I shouldn’t complain really, it’s been a very dry few weeks in Dublin, it’s barely rained at all in six weeks and the ground is practically crying out for some rain. I should have known it would rain, it is the Paddy’s Day weekend, I would be surprised if the heavens didn’t open at some point. Unfortunately, the rain has prevented me from going to my plot, not because I’m afraid to get wet but it’s simply counterproductive trying to dig wet soil. I also realised that while I have a good pair of wellies, I have no other suitable attire for rainy weather. I resigned myself to having to wait another day or two before I can begin some proper work on my plot. I went shopping to cheer myself up and bought a lovely pink raincoat, now I’ll have no excuse to avoid going out in the rain.

Red Dukes, ready for planting

I am itching to plant something on my plot. I have a bed almost ready for my jerusalem artichokes and for my asparagus, I should be able to plant them in the next few days. I’ve also dug out a bed for my potatoes and that should be ready for planting this week also. I’ll be able to plant my early variety, I chose Red Dukes of York for my earlies as I’ve heard they’re an excellent grower. I was hoping to plant them tomorrow as Paddy’s Day is the traditional day to plant your first spuds but I’ll just have to hold off another few days as there’s no point planting them until i have the soil prepared properly.

So far, all of my planting has been done at home, you may remember I planted some sweet pepper and chilli seeds a few weeks ago, these have done very well so far and are growing fast.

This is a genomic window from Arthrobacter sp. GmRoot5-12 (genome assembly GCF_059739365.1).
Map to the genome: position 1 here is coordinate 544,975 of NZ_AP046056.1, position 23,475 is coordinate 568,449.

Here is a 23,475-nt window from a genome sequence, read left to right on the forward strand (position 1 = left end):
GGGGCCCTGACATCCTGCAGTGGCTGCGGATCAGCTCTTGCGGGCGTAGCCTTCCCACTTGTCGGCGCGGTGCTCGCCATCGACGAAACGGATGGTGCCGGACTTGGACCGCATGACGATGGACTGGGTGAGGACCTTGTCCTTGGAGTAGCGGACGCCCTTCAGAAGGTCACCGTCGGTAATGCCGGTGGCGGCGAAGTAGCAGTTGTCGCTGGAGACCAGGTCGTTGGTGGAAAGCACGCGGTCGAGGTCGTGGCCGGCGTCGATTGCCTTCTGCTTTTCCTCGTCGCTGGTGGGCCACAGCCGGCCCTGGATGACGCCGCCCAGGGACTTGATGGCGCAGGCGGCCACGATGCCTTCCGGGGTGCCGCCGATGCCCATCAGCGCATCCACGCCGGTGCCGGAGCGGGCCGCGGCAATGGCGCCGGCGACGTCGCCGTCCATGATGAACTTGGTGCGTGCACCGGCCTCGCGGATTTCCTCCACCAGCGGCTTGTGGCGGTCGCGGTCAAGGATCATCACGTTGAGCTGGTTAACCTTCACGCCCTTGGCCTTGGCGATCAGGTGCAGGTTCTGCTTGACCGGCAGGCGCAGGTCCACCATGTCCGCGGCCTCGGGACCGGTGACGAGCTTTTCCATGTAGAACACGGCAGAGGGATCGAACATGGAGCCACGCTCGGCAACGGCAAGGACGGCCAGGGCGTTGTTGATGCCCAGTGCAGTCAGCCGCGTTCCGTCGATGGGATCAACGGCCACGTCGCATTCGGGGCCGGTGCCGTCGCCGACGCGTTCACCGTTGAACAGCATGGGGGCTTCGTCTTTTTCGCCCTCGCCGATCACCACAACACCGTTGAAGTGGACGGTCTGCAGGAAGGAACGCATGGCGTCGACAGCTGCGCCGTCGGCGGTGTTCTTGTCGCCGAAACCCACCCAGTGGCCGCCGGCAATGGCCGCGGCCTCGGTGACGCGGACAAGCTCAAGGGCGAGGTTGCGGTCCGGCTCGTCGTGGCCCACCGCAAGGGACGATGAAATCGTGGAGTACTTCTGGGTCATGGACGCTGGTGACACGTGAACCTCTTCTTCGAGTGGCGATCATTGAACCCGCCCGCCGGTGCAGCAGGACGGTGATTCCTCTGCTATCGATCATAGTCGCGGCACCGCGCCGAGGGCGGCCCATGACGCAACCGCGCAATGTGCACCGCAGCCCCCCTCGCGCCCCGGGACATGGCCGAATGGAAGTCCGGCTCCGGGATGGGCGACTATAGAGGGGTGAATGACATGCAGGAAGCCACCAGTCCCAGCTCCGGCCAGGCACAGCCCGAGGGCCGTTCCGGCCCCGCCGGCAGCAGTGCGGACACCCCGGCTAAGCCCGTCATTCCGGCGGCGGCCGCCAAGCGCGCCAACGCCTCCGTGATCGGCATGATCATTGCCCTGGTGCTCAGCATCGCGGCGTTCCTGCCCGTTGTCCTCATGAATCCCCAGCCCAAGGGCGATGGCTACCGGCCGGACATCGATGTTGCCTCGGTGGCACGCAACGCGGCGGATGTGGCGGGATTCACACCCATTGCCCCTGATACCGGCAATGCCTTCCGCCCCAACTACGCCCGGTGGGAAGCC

Chili Seedlings

I planted some tomato seeds the other day, I chose to try three varieties, Sungold, a lovely yellow cherry tomato, San Marzano, a great Italian variety, brilliant for cooking and Tigerella, because they look pretty and I’m a sucker for that kind of thing. The seeds only took a few days to germinate in the heated propogator.

Redcurrant growing strong

Next week I’ll plant my blackcurrant and redcurrant bushes on the plot. If you remember I asked for some advice on what to do with these as I bought them as bare root bushes and they were sprouting. I was advised to plant them into pots in the interim. The redcurrant bush has come on brilliantly since I planted it in the pot, the blackcurrant bush is not doing nearly as well, hopefully when I plant it out it will improve. My parsley seeds finally germinated and are growing well, I also planted Thyme, Rosemary and Basil seeds, all of which have germinated, though only one of my rosemary seeds had come up so far. I planted way too much thyme so will either have to discard some of it or give it to someone who might want some.

We found a foster home for Gilla, the lovely dog we found on the allotment the other day. She’s now in a home with two acres of land and an owner who’ll take great care of her.

I thought I would introduce you to two of my pals, who will be some of my chief veggie eaters this year. Snickers and Brambles are my pet guinea pigs, they love fresh veggies and I’m sure will benefit from the plot more than anyone else in the house. Lucky pigs!









I hope you all enjoy the Paddy’s Day weekend, I’m not a fan of it really, too much mindless drinking and standing in the cold, watching a parade that always starts late, with ten minute gaps between the floats. I’ll be avoiding town like the plague, watching the all important Ireland vs England rugby match and gardening as much as I can. I always try to wear green on Paddy’s Day but this year I don’t think I have any green clothes, maybe I can find some shamrock to plant on the plot instead, can’t think of anything more fitting.